Caroline Bock-BEFORE MY EYES
Caroline Bock - Author of BEFORE MY EYES and LIE
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BEFORE MY EYES Now available as a trade paperback!
IMAGINING: ACTORS for BEFORE MY EYES
End of 2014 thoughts and looking forward to 2015
CLAIMING A METAPHOR...Original Flash Fiction Inspired by the Holiday Season (Warning! Not Your Typical Holiday Thoughts)
FROM ONE WRITER TO ANOTHER: ON READINGS...

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TEACHER'S GUIDES TO BEFORE MY EYES
YOUNG ADULT MOVIE STARS
YOUNG ADULT NOVEL WRITING TIPS
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Caroline Bock-BEFORE MY EYES

GOOD NEWS from Caroline Bock

BEFORE MY EYES Now available as a trade paperback!

BEFORE MY EYES trade paperback now available from St. Martin's PressSharing good news... today the trade paperback version of my latest YA novelBEFORE MY EYES is available from St. Martin's Press. Why does this matter? It's cheaper than the hardcover version. It's easy to bring to the beach (if it ever stops snowing in New England, this is will be a plus). It's set at the end of a long hot summer (So even if it is freezing right now, you can read about summer). But is it a so-called summer read??  Well, it's a serious summer read—— about paranoid schizophrenia, gun violence, and the teen loneliness and romance at the end of a long hot summer. Lastly, it's been called a"powerful read," by reviewers and by many readers. Thank you for considering BEFORE MY EYES, which is now available in hardcover, trade paperback, and ebook formats, everywhere books are sold.

IMAGINING: ACTORS for BEFORE MY EYES

Cold. Ice-Rain. High Winds approaching. Stay Indoors! We're all hearing the warnings up and down the Northeast of the United States today.So I'm daydreaming of actors to play the key teens roles in BEFORE MY EYES——just daydreaming—but if you've read BEFORE MY EYES, you'll know it's set at end of a long, hot summer.

If you've read BEFORE MY EYES (and of course, you must, it's available everywhere books and ebooks are... here's an easy link:), you'll know that these are complicated, layered Long Island suburban teens at a breaking point in their lives, and we'll need the absolutely right mix of stars.  

Even more particularly, if you've read, BEFORE MY EYES, you'll know that there are three main teen characters: 

Barkley - 21, an undiagnosed paranoid schizophrenic, having his first psychotic break, hearing a voice in his head, with a gun in his desk drawer, is breaking apart at the end of the summer as he tries to hold it together at the Snack Shack and at home  

Claire   -17 dreamy, poetic, Claire,  takes care of her younger sister after her mother suffers a stroke, and is at her breaking point at the end of the summer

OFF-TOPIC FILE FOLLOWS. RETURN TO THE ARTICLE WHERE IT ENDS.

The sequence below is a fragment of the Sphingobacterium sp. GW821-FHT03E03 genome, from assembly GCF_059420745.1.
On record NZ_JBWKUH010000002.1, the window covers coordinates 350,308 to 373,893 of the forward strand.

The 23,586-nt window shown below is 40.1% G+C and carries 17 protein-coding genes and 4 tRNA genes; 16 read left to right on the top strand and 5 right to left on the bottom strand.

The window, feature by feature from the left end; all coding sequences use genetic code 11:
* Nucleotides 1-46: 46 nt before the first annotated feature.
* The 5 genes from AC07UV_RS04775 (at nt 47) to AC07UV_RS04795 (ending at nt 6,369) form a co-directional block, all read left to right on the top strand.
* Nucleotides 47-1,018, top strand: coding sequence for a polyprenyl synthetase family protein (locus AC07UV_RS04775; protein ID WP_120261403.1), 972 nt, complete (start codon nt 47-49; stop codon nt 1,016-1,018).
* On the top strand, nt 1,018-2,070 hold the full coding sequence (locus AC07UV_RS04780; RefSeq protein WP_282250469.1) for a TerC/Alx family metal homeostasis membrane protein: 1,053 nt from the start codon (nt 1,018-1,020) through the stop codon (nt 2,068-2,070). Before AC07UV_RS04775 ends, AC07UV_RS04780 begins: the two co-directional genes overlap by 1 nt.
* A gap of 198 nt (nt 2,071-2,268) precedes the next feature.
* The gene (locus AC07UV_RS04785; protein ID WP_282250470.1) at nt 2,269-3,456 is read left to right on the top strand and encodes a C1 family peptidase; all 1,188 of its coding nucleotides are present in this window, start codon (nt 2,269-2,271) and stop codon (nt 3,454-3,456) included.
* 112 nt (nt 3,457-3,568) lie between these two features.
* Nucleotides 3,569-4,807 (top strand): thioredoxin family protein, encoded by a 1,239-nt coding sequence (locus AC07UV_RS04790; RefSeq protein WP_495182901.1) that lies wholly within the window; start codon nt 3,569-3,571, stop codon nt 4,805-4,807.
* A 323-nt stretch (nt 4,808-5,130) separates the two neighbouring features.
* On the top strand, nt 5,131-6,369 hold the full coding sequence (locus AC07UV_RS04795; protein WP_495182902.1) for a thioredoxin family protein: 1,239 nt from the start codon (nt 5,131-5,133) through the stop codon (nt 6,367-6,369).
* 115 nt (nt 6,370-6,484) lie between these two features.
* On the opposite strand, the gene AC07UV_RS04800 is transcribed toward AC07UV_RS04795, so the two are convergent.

Max      -17, soccer star, son of state senator, spending his summer working at the local beach's Snack Shack, popping "borrowed" prescription pain pills, and at his own breaking point

and two minor teen characters:
Trish    -17, funny, caring mother-hen of the Snack Shack
Peter   -17, developmentally-challenged, sweetheart-of-a-guy also at the Snack Shack, unexpected hero along with Trish.

If you've read BEFORE MY EYES, which young actors should play these characters?

And drum roll, the envelope, please, two thoughts on casting from the author of BEFORE MY EYES :

for the role of MAX: LOGAN MILLER.
Just named one of the 11 Potential Breakthrough Actors at this year's Sundance Film Festival by Indiewire

for the role of TRISH: ASHLEY FINK.
known for her role in "Glee" 

Other thoughts? — If you've read the novel, of course! 

Stay warm!

 


 


 
 
 
 
 


 







     



















FLASH FICTION - a new original piece of short short fiction

FLASH FICTION: "Read On" -- You'll ruin your eyes, she said, like your mother, and god knows you have her eyes. She had to wear glasses.Cat's eyeglasses.She'd never wear those glasses around the boys. And here my Nana offered up another one of her sayings—about boys and girls and glasses, which went up there with the lecture on your body is a temple. The book, a library book, cradled in my arms. You'll ruin your eyes, she continued. With books. With reading. And look at me, no man likes a girl smarter than him. Look at me. Put down that book.
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Anybody who knows me, knows that I didn't book down that book or any other.  Read on! --Caroline

 

WHAM!!! Write A Story...A story about a story....


Wham! Write A Story!!
 (a story about a story for adults as well as kids)